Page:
Pressure imposed on finance and accounting professionals to make financial statement numbers look better than reality is the primary cause of unethical earnings management, says Steven Mintz, a professor emeritus of accounting at California Polytechnic State University.

“No organization wants to go public and say they missed financial analysts’ earnings expectations,” Mintz adds.

“Sometimes otherwise ethical professionals will get caught up in a financial fraud because individuals can be limited in their ethical vision—or what’s known as boundedly ethical meaning. They may not recognize the ethical dimensions of their decisions, or they lack ethical awareness because they are subject to ethical blind spots or biases where their values are set aside or altered to go along with the company’s actions,” he explains.

For example, an otherwise ethical person might become involved in financial statement manipulation because a superior claims that it’s a onetime request. Failing to see that this is likely to be an empty promise creates a gap between what an ethical person may want to do and what they actually do.

“Once improper requests are accepted, it’s a short slide down the ethical slippery slope, where it becomes difficult to reclaim the moral high road if and when additional requests are made,” Mintz says. “Sometimes a superior might apply pressure to go along with financial wrongdoing and rationalize it to the accounting or finance professional by saying, ‘This is the way things are done around here’ or playing the loyalty card and making a veiled threat about losing a job.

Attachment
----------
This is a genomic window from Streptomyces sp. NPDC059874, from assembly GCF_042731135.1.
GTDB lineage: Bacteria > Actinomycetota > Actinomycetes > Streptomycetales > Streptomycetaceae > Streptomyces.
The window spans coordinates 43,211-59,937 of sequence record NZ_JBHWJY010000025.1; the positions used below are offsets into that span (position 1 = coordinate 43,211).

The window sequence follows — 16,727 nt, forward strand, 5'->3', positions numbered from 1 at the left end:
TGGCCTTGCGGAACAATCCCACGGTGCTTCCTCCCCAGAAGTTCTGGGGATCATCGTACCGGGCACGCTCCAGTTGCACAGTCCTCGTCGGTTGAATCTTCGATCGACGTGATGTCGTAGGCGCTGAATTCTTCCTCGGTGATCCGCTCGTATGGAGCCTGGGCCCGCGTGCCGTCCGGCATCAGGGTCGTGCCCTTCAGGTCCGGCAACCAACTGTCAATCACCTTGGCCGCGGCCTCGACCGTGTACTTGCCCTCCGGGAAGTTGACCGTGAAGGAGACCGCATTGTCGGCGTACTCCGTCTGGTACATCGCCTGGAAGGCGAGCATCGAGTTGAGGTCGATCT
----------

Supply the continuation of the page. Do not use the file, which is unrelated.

“The professional being pressured might reason, ‘Who am I to question this higher-ranking official?’”


Just as the ignorance of laws or regulations isn’t an excuse, neither is a lack of awareness or a misunderstanding about applying ethical standards. “Unfortunately, what I’ve seen has generally been driven by misinformation about the professional ethical standards that apply and, in some cases, ignorance about the requirements,” says Cathy Allen, founder of Audit Conduct and a former managing director at PwC. “Part of the problem is that many accountants must keep up with myriad professional standards and government regulations, which have become more complex, and their understanding of current ethics standards may suffer for it.”